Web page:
How to beat bedwetting

This article was written by Scott Henjum and originally appeared in the Portland Monthly 2017 Kids’ Health Annual magazine.

First, the good news: Most kids grow out of it. 

If your child can’t seem to stop wetting the bed, it may reassure you to know that bedwetting is not typically a medical problem, and usually resolves with time. Even more reassuringly, there are a number of effective therapies to help your child transition to dry nights.

“We know that bedwetting is a frustrating and exhausting challenge for parents,” says Dr. Casey Seideman, pediatric urologist at OHSU Doernbecher Children’s Hospital. “For a child, it’s embarrassing and emotionally taxing. The key things to do as a parent are to be patient, set short-term goals and to commit the whole family to work with a bedwetting family member.”

Dr. Seideman says that up until age 5, wetting the bed is simply a part of potty training. For older children, Dr. Seideman advises parents to provide active encouragement, such as a sticker or other small reward for every dry night, and a larger reward for multiple dry nights. This behavioral therapy is most effective if a child is highly motivated, a light sleeper and has no family history of bedwetting.

If rewards don’t do the trick, it’s time to try a bedwetting alarm, a bedside device that establishes a mind-body connection to let the child know that they are about to wet the bed. The device has a sensor that goes off when a child starts to urinate, triggering an alarm that will wake the child to use the bathroom. These alarms are highly effective, but if your child is still wetting the bed after six months of use, it’s time to pursue other options.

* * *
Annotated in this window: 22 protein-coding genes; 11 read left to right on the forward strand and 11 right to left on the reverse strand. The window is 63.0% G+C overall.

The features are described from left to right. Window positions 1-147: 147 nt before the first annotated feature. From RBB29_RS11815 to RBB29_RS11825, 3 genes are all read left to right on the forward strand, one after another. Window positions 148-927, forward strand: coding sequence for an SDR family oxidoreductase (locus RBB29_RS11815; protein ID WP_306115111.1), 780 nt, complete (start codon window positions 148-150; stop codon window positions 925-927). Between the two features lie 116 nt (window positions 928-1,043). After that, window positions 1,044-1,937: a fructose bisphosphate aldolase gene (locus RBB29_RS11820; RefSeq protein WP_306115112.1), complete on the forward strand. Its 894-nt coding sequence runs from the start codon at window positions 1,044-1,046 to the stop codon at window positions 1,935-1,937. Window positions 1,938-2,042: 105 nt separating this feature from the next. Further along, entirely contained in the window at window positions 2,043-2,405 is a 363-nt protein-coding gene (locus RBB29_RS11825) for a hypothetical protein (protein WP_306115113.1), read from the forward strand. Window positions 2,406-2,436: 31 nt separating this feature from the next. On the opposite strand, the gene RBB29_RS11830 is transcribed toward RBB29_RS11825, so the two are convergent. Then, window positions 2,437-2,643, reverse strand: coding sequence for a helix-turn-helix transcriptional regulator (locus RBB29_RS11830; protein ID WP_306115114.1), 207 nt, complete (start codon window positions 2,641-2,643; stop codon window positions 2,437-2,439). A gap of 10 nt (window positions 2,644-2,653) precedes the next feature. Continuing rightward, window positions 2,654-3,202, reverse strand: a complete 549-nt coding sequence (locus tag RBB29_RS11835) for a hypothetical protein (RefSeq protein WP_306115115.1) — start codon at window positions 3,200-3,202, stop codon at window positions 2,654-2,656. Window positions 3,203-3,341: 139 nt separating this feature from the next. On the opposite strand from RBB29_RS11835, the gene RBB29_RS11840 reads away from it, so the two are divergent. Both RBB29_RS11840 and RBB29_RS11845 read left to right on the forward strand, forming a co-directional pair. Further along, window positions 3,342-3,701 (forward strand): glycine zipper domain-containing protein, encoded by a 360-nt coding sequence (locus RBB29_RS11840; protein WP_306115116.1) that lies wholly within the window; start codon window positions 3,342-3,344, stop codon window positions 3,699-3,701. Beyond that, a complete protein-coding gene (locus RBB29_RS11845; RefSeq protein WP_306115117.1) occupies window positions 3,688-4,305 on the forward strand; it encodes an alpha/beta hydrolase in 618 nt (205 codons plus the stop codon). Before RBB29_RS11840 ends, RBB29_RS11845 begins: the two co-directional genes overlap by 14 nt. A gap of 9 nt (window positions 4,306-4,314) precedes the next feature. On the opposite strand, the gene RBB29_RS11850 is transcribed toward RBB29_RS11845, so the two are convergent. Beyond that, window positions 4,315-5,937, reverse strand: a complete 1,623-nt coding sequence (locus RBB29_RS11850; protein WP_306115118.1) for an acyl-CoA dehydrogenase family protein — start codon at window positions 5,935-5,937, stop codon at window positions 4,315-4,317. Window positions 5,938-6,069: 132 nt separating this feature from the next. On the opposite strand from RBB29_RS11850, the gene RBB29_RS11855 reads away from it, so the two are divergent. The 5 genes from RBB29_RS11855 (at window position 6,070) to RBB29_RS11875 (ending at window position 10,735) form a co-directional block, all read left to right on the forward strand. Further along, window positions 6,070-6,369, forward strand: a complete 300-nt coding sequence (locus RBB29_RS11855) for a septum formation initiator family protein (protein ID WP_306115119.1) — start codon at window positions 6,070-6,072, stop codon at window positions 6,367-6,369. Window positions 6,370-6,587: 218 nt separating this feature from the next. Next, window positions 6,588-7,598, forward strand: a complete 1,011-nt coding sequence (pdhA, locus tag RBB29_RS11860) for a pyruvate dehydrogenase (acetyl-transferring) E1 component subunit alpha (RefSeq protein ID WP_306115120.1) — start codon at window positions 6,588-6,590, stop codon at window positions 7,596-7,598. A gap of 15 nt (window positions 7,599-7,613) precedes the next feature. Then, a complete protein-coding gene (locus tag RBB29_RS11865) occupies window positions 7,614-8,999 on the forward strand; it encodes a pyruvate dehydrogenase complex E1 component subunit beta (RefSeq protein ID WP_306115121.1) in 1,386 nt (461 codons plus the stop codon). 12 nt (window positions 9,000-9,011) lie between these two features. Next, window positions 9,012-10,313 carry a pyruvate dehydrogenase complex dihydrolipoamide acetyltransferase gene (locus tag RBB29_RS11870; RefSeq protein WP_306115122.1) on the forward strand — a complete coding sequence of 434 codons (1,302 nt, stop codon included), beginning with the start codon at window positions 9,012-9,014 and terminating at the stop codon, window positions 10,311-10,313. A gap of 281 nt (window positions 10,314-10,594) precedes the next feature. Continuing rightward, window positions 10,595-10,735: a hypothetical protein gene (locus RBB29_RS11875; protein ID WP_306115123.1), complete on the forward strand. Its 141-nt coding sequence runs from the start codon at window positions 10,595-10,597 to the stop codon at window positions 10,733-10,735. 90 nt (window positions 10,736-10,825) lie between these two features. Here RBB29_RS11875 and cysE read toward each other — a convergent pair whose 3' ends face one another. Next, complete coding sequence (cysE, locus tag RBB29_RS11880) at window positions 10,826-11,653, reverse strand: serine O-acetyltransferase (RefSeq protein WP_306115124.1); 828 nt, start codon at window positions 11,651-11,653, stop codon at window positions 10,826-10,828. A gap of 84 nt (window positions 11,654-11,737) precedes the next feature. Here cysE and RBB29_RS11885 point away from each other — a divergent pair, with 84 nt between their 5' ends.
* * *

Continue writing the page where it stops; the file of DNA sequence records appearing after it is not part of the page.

“The last line of therapy for bedwetting is medical therapy,” says Dr. Seideman. The drug Desmopressin decreases urine production. The medication is effective for about one-third of patients, and can also be good for short-term goals, such as keeping dry on a sleepover or camp. Another option is treating a child with antidepressants, which relax the bladder muscle.

Children who do not respond to the therapies may need specialized care and further evaluation for conditions like sleep apnea, constipation and diabetes. But chances are good that they’ll grow out of it in time – especially with plenty of parental support.

If your child has difficulty with bedwetting, talk with your pediatrician or call OHSU Doernbecher Children’s Hospital at 503-346-0640. 

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Comments

  1. I completely agree. A great way to stop bedwetting in boys and girls is to use a bedwetting alarm. There are many alarms out there, so select one that uses sound, light and vibration. A very ueful online resource that also sells emails is https://onestopbedwetting.com

  2. I figured out that my son always wet the bed about 2 hours after falling asleep. It coincided with a time that he was dead asleep. I woke him up each night and took him to the bathroom. Once relieved, he could sleep through another 7+ hours no problem. And then at about 6 years old, he just grew out of it and we’ve had no problems since. So another thing you can try is setting an alarm for yourself.

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Lisa McMahan is a social media coordinator working to discover and share stories at OHSU. Got a story idea? Connect with the team: socialmedia@ohsu.edu.
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